We are dumb pioneers, smiling at the camera, unmoving as the sun goes down. We slip through pattern, the first television. We are dumb pioneers, smiling at the camera, unmoving as the sun goes down. We slip through sheepfolds and open fields, towns and backyards like ancient thieves practiced at the art of invisibility.
The railroad engineer must have the most lonely job in the world – sitting with the controls, staring out on the blackness of passing earth. One would fall to contemplating the markings of the various dials, their relative levels of wear and absolute meaning. The engineer at night – no steering, just speed crossing the night. A sobriety passed over the cabin as the novelty of movement subsided.
Peter stared at the passing villages – points of light in space. Perhaps he was seeing the fields of the Irish midlands for the first time. Trying to divine the nature of someone you travel with is a continual guessing game, as I would confirm many times over in Peter’s case. On the road we become all people; only arrival is confusing and only returning is anonymous.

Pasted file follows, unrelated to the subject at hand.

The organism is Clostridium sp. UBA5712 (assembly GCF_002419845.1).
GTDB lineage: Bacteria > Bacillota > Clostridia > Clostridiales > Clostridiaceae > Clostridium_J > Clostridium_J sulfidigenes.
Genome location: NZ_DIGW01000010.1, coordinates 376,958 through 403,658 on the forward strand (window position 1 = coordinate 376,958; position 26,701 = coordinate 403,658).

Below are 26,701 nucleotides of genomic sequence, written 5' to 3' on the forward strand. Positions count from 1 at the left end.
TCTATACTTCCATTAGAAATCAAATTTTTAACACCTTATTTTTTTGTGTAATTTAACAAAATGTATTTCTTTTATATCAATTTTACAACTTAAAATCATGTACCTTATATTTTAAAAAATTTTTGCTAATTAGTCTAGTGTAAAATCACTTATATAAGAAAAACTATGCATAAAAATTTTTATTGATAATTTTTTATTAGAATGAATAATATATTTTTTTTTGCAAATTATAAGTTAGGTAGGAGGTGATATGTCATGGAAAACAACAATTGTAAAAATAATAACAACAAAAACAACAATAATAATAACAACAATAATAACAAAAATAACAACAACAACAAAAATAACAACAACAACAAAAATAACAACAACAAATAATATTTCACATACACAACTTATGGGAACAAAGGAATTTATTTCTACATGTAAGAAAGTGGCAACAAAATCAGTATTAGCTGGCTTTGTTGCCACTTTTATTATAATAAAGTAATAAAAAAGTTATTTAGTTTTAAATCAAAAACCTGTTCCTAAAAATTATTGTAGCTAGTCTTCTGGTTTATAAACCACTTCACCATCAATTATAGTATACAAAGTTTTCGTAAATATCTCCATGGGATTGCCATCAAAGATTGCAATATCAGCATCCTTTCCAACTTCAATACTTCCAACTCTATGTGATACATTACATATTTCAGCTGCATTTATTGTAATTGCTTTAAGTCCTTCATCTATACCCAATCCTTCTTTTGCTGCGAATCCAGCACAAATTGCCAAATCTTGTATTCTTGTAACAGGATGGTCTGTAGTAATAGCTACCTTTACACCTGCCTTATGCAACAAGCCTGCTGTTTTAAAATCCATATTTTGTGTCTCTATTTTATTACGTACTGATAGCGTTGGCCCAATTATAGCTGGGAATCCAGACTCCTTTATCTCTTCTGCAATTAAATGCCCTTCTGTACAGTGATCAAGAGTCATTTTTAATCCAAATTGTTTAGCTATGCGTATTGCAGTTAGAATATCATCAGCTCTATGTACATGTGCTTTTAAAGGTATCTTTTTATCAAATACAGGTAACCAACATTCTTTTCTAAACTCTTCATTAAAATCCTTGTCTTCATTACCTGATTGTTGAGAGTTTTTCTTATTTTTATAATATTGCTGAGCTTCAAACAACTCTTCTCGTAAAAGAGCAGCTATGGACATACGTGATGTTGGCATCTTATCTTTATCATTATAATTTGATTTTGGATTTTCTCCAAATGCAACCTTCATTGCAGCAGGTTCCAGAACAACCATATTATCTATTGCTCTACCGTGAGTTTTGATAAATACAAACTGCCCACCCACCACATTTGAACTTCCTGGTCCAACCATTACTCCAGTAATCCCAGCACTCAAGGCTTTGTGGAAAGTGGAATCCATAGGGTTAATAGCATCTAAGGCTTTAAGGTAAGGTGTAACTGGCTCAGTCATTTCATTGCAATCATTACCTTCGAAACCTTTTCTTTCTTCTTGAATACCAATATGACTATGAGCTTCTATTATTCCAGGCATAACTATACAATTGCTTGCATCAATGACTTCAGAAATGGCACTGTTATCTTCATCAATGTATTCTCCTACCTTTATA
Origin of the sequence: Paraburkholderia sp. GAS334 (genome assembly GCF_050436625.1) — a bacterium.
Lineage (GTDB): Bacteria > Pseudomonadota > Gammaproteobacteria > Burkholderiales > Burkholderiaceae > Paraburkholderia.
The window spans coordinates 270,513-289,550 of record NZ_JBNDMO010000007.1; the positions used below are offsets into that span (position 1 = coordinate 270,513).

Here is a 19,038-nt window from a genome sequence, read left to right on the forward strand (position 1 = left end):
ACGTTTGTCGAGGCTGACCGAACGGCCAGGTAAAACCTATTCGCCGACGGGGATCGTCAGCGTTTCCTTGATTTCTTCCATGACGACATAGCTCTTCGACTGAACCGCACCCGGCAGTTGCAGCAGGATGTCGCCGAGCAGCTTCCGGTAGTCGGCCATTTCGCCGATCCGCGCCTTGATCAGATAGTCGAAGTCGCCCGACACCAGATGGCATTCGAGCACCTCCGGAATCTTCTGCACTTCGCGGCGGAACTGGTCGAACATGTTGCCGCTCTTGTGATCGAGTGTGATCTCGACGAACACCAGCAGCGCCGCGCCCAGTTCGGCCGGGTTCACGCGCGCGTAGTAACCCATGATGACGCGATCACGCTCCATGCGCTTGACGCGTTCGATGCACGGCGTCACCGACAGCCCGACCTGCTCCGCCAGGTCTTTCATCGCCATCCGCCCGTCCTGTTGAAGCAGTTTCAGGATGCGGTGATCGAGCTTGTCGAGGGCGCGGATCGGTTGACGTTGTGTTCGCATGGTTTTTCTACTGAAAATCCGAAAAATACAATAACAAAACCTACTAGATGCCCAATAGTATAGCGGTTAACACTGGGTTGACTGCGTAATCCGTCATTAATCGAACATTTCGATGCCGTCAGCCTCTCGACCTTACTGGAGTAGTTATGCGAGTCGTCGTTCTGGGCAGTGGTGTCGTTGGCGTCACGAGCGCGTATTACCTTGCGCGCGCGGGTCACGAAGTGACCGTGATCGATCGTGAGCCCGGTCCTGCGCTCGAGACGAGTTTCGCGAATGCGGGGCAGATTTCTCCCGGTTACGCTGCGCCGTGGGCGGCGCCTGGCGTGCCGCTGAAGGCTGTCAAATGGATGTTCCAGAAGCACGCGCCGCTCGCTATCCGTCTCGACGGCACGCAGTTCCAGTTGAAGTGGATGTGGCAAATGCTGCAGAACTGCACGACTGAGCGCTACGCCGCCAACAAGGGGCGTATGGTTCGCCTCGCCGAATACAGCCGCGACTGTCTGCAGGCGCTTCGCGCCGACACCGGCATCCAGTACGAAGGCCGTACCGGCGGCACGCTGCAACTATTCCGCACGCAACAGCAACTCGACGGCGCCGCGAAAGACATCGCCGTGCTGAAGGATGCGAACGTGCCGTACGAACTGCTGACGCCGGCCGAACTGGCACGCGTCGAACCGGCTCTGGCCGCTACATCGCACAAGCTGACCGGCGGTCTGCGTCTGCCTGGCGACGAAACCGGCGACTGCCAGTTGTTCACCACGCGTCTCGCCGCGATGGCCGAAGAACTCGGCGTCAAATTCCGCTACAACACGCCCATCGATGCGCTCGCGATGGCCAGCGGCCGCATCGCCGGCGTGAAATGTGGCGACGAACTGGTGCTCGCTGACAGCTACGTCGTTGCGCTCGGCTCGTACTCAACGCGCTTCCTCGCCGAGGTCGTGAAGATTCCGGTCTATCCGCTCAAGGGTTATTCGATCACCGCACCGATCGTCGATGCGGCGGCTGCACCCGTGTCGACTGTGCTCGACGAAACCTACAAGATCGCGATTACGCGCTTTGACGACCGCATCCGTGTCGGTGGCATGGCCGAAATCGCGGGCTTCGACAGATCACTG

Peter shifts out one of his infamous farts, a ripping portent that breaks our hours of silent thought. I jump up, crossing myself, and yank the window down along its rusty rails. “F*cksakes,” I say, gulping in the outside air and listening to my papers blow around the cabin.
Crossings Part 2
The door to our compartment is jammed with border guards. “Pass,” they demand in one voice. “Pass.” Our journey to Slovakia has been an endless absurdity of paper checking. First tickets, then passports, then tickets again. One of the bunch managed to figure out that we were sitting in first class without the appropriate tickets, a situation I tried to remedy with an American $10 bill.